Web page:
The Azov Ransomware continues to be heavily distributed worldwide, now proven to be a data wiper that intentionally destroys victims’ data and infects other programs.
Last month, a threat actor began distributing malware called ‘Azov Ransomware‘ through cracks and pirated software that pretended to encrypt victims’ files.
However, instead of providing contact info to negotiate a ransom, the ransom note told victims to contact security researchers and journalists to frame them as the developers of the ransomware.
As there was no contact info, and the listed contacts had no way of helping victims, we assumed that the malware was a data wiper.
A diabolical data wiper
Last week, Checkpoint security researcher Jiří Vinopal analyzed the Azov Ransomware and confirmed to BleepingComputer that the malware was specially crafted to corrupt data.
The malware included a trigger time that would cause it to sit dormant on the victim’s devices until October 27th, 2022, at 10:14:30 AM UTC, which would then trigger the corruption of all data on the device.
Vinopal says it would overwrite a file’s contents and corrupt data in alternating 666-byte chunks of garbage data. The number 666 is commonly associated with the biblical ‘Devil,’ clearly showing the malicious intent of the threat actor.
“Each cycle exactly 666 bytes are being overwritten with random (uninitialized data) and the next 666 bytes are left original,” Vinopal told BleepingComputer.
“This works in a loop, so wiped file structure would look like this: 666 bytes of garbage, 666 bytes original, 666bytes of garbage, 666 bytes original, etc…”
Source: Jiří Vinopal
To make matters even worse, the data wiper will infect, or ‘backdoor,’ other 64-bit executables on the Windows device whose file path does not contain the following strings:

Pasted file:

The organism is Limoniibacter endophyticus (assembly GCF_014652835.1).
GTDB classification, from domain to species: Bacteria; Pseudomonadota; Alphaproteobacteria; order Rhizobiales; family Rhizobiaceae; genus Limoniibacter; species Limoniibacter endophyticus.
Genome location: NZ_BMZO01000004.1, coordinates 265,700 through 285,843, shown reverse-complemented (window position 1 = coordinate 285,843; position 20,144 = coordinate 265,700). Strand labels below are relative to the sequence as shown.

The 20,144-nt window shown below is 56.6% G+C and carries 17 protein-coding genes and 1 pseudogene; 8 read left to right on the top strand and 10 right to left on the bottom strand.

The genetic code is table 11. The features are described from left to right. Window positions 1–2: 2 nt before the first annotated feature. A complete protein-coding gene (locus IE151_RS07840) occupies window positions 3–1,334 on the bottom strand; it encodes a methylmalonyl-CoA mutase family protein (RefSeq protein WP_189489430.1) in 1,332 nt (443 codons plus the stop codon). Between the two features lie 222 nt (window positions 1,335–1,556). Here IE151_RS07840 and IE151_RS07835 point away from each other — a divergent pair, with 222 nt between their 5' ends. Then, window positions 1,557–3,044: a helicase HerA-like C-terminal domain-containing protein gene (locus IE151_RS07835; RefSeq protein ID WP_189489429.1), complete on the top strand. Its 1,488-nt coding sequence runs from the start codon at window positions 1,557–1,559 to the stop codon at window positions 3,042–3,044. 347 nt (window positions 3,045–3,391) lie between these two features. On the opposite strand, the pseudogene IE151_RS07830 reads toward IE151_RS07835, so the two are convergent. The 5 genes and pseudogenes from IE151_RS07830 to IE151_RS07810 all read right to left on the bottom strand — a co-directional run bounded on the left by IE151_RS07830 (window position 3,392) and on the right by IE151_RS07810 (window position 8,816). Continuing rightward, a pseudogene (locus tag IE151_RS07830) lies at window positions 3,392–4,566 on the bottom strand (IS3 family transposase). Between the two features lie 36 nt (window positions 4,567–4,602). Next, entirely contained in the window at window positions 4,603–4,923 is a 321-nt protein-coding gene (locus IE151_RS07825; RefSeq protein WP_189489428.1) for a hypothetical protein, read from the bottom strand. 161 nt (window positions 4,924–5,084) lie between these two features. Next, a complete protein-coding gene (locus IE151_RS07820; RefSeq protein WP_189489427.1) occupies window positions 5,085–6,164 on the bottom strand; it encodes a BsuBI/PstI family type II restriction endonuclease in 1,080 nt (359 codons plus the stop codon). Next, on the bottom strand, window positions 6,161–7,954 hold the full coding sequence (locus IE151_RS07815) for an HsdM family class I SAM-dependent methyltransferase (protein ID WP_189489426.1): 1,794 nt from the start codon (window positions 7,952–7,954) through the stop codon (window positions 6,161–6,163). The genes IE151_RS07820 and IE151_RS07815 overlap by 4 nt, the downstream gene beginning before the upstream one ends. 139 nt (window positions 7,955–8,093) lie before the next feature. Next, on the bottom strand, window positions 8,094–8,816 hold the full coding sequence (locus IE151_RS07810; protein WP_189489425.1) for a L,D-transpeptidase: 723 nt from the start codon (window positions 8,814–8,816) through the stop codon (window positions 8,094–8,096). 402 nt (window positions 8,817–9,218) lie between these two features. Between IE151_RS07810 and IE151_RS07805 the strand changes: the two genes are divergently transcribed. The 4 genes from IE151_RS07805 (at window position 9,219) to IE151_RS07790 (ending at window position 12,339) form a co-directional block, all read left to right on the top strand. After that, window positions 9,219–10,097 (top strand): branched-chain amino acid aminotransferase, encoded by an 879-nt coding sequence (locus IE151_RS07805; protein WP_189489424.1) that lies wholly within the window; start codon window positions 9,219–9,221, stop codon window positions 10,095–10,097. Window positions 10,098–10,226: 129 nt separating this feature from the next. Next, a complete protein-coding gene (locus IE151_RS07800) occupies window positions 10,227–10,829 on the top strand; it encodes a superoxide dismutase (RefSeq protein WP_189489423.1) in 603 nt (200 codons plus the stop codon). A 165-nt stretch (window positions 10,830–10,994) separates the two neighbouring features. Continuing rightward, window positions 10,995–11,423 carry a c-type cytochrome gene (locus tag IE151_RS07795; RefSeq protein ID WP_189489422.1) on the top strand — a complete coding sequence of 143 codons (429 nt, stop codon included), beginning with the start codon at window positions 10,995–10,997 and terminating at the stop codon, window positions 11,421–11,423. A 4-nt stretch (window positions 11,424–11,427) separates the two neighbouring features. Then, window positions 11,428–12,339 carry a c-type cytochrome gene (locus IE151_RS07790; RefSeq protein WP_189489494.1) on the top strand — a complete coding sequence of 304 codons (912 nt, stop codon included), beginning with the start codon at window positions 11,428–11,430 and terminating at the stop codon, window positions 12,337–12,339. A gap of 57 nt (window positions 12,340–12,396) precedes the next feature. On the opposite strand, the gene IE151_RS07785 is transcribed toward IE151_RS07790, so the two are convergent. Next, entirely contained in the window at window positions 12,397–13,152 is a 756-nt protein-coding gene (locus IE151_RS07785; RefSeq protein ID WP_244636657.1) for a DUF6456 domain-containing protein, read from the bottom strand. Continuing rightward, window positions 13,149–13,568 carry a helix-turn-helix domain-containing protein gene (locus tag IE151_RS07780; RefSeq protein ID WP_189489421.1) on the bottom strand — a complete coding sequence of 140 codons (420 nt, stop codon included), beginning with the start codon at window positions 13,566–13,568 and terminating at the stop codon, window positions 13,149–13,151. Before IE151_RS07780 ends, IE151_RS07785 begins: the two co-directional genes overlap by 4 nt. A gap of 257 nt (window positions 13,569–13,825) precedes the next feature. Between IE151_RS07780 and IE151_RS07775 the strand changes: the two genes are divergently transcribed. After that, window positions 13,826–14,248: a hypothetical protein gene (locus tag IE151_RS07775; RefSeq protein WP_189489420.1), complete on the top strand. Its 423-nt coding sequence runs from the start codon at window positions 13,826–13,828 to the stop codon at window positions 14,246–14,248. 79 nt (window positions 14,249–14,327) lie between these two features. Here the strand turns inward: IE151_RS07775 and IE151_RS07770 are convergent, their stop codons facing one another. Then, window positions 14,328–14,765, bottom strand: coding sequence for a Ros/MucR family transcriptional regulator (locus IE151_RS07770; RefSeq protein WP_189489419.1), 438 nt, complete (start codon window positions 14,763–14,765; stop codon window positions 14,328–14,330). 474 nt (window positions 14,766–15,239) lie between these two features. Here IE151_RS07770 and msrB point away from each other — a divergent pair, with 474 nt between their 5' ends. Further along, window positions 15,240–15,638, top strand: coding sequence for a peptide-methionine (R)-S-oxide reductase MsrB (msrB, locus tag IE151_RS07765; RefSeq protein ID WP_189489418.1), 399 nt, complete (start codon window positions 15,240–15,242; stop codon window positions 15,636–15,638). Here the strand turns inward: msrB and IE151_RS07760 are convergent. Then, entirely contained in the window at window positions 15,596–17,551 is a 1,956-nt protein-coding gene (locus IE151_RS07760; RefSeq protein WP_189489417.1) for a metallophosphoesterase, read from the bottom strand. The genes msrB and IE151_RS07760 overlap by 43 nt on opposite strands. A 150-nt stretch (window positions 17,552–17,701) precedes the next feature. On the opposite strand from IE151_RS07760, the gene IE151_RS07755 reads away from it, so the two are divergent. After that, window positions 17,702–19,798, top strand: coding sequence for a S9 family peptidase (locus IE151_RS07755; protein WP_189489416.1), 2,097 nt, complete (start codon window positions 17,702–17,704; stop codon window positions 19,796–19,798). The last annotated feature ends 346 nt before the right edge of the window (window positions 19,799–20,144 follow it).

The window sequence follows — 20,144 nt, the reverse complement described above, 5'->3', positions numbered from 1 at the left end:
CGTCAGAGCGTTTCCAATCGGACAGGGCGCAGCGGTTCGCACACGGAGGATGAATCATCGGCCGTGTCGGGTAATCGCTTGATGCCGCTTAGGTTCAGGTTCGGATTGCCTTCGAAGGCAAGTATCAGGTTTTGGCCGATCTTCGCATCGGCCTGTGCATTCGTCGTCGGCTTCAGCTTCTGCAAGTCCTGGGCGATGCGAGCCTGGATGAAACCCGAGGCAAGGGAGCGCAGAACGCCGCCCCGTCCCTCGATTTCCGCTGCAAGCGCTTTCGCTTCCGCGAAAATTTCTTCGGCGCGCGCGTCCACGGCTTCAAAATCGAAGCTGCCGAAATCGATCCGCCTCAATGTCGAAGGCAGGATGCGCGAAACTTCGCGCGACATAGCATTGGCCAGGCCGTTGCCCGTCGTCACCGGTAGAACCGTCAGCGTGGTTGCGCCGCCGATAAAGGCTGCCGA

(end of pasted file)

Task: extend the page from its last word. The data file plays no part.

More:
Documents and Settings
When backdooring an executable, the malware will inject code that will cause the data wiper to launch when a seemingly harmless executable is launched.
“Backdooring of the files works in a polymorphic way, which means the same shellcodes used to backdoor files are every time encoded differently,” explained Vinopal.
“(ex. if the same file A would be backdoored 2 times to file B1 and B2, B1 and B2 shellcode parts are different so B1 and B2 are also different on the disk) – this is used probably to avoid static AV detection.”
Source: Jiří Vinopal
Today, the threat actor continues distributing the malware through the Smokeloader botnet, commonly found in fake pirated software and crack sites.
At the time of this writing, there are already pages of submissions of this malware to VirusTotal for today alone, showing how many victims have been affected by this malware over the past two weeks.
It is unclear why the threat actor is spending money to distribute a data wiper. However, theories range from it being done to cover up other malicious behavior or simply to ‘troll’ the cybersecurity community.
Regardless of the reason, victims who are infected with Azov Ransomware will have no way of recovering their files, and as other executables are infected, they should reinstall Windows to be safe.
Furthermore, as Smokeloader is being used to distribute the Azov data wiper, it is likely also installed with other malware, such as password-stealing malware. Therefore, it is essential to reset any passwords to email accounts, financial services, or other sensitive information.
Finally, while the ransomware is named after the Ukrainian ‘Azov’ military regiment, this malware is likely not affiliated with the country and is just using the name as a false flag.